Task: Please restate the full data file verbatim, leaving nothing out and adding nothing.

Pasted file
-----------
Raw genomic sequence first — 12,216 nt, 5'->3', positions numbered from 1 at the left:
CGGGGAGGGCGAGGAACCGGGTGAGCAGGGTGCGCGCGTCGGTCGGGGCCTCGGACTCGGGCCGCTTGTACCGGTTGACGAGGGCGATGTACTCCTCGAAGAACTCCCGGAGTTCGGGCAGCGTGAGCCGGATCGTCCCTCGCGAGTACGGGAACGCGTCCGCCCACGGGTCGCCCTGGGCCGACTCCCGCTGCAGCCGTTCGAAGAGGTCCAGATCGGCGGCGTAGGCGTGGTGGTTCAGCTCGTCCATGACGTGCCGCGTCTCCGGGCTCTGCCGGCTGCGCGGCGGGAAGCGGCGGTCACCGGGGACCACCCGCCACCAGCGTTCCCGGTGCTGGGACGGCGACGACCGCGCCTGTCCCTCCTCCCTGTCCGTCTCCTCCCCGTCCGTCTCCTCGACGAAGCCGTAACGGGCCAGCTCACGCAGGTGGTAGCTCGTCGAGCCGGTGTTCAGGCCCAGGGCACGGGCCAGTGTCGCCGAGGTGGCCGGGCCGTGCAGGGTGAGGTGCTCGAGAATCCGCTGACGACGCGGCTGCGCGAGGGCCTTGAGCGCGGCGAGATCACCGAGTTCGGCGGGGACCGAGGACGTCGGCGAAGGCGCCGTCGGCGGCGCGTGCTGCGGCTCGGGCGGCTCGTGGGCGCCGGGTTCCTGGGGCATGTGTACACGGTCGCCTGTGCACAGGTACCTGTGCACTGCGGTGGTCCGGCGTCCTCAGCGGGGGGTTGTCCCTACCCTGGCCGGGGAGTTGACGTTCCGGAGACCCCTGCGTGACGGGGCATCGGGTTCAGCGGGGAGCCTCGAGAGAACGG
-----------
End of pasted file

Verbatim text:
Raw genomic sequence first — 12,216 nt, 5'->3', positions numbered from 1 at the left:
CGGGGAGGGCGAGGAACCGGGTGAGCAGGGTGCGCGCGTCGGTCGGGGCCTCGGACTCGGGCCGCTTGTACCGGTTGACGAGGGCGATGTACTCCTCGAAGAACTCCCGGAGTTCGGGCAGCGTGAGCCGGATCGTCCCTCGCGAGTACGGGAACGCGTCCGCCCACGGGTCGCCCTGGGCCGACTCCCGCTGCAGCCGTTCGAAGAGGTCCAGATCGGCGGCGTAGGCGTGGTGGTTCAGCTCGTCCATGACGTGCCGCGTCTCCGGGCTCTGCCGGCTGCGCGGCGGGAAGCGGCGGTCACCGGGGACCACCCGCCACCAGCGTTCCCGGTGCTGGGACGGCGACGACCGCGCCTGTCCCTCCTCCCTGTCCGTCTCCTCCCCGTCCGTCTCCTCGACGAAGCCGTAACGGGCCAGCTCACGCAGGTGGTAGCTCGTCGAGCCGGTGTTCAGGCCCAGGGCACGGGCCAGTGTCGCCGAGGTGGCCGGGCCGTGCAGGGTGAGGTGCTCGAGAATCCGCTGACGACGCGGCTGCGCGAGGGCCTTGAGCGCGGCGAGATCACCGAGTTCGGCGGGGACCGAGGACGTCGGCGAAGGCGCCGTCGGCGGCGCGTGCTGCGGCTCGGGCGGCTCGTGGGCGCCGGGTTCCTGGGGCATGTGTACACGGTCGCCTGTGCACAGGTACCTGTGCACTGCGGTGGTCCGGCGTCCTCAGCGGGGGGTTGTCCCTACCCTGGCCGGGGAGTTGACGTTCCGGAGACCCCTGCGTGACGGGGCATCGGGTTCAGCGGGGAGCCTCGAGAGAACGG